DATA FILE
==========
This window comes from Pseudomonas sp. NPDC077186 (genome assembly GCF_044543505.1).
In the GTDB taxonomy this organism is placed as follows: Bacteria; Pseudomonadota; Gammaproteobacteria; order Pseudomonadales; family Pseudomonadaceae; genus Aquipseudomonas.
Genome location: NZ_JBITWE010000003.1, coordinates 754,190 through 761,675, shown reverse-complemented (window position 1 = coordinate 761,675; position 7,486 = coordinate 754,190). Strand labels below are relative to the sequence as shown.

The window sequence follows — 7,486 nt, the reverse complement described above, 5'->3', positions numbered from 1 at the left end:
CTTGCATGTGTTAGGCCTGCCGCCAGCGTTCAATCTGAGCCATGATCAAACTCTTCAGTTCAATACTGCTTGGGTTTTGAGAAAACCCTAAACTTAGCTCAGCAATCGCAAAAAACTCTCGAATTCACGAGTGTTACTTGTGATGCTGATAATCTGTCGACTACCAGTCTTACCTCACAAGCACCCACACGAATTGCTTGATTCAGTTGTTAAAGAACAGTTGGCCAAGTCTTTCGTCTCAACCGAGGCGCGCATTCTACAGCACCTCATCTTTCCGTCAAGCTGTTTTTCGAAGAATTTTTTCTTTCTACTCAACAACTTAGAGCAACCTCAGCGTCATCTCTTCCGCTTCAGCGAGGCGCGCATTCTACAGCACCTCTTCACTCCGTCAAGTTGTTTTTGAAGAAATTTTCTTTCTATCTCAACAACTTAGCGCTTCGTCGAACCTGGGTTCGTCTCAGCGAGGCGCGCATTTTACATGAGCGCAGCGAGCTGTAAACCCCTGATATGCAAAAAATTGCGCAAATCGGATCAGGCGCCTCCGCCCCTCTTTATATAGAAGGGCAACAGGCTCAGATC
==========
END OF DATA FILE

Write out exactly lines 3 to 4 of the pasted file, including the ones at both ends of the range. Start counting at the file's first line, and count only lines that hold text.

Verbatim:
Genome location: NZ_JBITWE010000003.1, coordinates 754,190 through 761,675, shown reverse-complemented (window position 1 = coordinate 761,675; position 7,486 = coordinate 754,190). Strand labels below are relative to the sequence as shown.

The window sequence follows — 7,486 nt, the reverse complement described above, 5'->3', positions numbered from 1 at the left end: